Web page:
This study will examine community media (newspapers, radio and TV channels created by and for immigrants and/or minority groups), from a comparative and interdisciplinary perspective. We will study the modes of mobilisation and representation in nine European countries by analysing identity formations and power relations between minority groups and mainstream society. The objective of this study of community media is to analyse the spatially located character of cultural and religious relations in the context of globalisation. Reflection on territoriality generally takes place at the level of public policy.
The territoriality of mobilisations is studied much less: how does collective action arise at local, national and transnational levels? To what extent do identity- and religious- based mobilisations operate within different constraints and range of options according to individual, socio-political and territorial contexts? Can one speak, in the case of community media, of national, translocal or transnational mobilisations? What are the possible effects of passing between different spaces?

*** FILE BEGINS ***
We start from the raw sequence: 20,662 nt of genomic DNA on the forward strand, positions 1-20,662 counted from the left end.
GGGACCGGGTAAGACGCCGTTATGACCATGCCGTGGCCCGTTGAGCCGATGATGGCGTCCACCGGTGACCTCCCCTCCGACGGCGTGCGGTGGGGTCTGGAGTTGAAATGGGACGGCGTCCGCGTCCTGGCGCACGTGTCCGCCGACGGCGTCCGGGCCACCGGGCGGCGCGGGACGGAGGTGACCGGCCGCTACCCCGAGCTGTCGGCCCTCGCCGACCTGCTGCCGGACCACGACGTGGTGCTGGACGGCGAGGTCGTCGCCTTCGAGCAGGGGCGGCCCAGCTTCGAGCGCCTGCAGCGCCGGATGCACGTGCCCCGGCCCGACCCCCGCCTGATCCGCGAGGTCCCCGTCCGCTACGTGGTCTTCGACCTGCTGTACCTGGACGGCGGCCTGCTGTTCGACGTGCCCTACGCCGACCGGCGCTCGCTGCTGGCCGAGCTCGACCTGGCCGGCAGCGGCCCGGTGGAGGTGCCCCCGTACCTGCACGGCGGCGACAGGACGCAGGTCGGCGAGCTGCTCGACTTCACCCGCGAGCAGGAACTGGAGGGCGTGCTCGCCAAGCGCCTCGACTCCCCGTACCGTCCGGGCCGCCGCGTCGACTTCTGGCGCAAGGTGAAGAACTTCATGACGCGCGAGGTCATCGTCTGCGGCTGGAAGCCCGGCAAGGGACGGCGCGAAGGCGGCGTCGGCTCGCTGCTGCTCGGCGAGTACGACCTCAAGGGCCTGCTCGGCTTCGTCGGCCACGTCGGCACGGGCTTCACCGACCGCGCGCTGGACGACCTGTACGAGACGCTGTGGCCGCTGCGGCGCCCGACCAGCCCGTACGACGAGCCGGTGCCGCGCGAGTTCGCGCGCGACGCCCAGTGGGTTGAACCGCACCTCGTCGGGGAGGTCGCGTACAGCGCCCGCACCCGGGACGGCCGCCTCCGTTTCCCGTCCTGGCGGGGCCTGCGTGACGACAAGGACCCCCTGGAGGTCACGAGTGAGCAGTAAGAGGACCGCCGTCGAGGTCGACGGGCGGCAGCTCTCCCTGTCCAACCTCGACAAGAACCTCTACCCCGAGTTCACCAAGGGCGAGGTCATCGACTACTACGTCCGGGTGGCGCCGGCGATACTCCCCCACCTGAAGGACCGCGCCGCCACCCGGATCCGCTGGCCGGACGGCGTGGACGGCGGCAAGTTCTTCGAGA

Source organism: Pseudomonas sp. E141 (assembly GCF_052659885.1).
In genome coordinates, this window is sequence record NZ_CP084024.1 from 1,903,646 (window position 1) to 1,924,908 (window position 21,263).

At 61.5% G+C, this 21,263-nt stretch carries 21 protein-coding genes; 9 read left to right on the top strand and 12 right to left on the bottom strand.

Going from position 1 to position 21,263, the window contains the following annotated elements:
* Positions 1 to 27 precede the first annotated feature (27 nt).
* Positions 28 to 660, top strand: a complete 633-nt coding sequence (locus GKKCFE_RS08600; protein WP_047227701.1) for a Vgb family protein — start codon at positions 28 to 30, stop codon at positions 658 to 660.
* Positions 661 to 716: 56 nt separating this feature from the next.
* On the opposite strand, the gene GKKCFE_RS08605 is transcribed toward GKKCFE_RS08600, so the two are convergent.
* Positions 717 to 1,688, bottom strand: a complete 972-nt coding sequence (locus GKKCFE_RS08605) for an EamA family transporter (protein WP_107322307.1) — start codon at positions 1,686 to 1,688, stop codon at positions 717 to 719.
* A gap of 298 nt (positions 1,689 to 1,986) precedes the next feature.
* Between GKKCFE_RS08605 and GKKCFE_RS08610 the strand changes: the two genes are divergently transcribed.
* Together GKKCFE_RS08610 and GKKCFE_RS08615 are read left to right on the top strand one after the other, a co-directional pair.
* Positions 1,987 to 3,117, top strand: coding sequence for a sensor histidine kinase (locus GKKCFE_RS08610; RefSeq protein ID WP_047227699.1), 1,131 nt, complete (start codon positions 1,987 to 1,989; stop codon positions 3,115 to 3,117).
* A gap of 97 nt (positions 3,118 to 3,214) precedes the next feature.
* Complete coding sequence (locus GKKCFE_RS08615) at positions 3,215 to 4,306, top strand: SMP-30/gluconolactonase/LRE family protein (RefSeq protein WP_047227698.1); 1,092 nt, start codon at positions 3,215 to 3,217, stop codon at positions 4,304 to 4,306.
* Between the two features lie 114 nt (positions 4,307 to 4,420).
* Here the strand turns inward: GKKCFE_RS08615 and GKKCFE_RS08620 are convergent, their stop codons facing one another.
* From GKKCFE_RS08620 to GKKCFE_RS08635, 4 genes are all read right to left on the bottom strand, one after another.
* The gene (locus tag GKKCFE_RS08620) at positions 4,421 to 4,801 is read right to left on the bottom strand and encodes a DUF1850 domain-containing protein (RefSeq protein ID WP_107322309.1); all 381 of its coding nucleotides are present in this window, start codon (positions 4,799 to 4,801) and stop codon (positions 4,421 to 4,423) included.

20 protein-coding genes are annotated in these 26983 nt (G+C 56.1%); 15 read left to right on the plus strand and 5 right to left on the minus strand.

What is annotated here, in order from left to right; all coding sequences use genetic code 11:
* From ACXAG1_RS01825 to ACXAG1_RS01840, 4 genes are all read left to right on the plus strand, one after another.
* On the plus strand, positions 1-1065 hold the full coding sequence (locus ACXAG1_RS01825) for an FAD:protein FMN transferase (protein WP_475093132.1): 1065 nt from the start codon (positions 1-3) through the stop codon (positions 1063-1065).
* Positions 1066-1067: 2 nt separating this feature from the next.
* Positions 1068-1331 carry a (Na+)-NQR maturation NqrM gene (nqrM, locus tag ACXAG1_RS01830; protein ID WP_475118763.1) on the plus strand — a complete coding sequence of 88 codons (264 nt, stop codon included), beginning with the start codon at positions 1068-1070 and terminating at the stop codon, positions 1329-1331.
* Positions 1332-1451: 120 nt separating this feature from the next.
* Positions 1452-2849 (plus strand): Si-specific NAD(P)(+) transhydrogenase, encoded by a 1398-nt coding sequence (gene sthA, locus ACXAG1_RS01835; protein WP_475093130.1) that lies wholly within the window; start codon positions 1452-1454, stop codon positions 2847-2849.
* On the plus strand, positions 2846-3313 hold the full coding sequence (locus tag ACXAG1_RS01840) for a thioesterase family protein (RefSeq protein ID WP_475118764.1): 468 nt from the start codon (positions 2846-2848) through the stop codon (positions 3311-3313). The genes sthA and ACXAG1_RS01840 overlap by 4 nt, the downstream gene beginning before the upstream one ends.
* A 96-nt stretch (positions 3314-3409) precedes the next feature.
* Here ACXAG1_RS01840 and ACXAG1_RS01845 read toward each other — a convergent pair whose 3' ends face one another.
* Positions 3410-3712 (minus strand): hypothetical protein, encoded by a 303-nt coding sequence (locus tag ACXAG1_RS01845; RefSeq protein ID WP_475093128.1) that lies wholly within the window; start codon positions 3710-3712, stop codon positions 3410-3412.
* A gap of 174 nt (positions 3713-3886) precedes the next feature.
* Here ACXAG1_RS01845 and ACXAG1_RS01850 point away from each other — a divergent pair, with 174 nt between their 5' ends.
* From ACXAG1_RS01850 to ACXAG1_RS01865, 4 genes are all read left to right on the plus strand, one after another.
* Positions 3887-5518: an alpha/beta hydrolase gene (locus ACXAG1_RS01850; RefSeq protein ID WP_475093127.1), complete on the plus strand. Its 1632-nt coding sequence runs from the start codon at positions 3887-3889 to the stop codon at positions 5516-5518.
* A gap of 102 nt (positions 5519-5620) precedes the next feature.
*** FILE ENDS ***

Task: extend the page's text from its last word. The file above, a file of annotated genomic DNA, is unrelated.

Our research thus aims to question the concept of territoriality at the time of transnational mobilisations of identity-based and political actors, whose logic and constraints are still poorly understood. The role of community media and the impact, which the minority situation is likely to have both in structuring the social arena and in positioning vis-a-vis host societies, is at the core of our analysis. We will study the effects of a triangular relationship concerning the linkage between the social actors (trajectory, feeling of membership, repertories of action), the public sphere (power, discourse, actions) and territorial spaces (local, national, transnational genealogies). Gender relations will receive particularly detailed attention.
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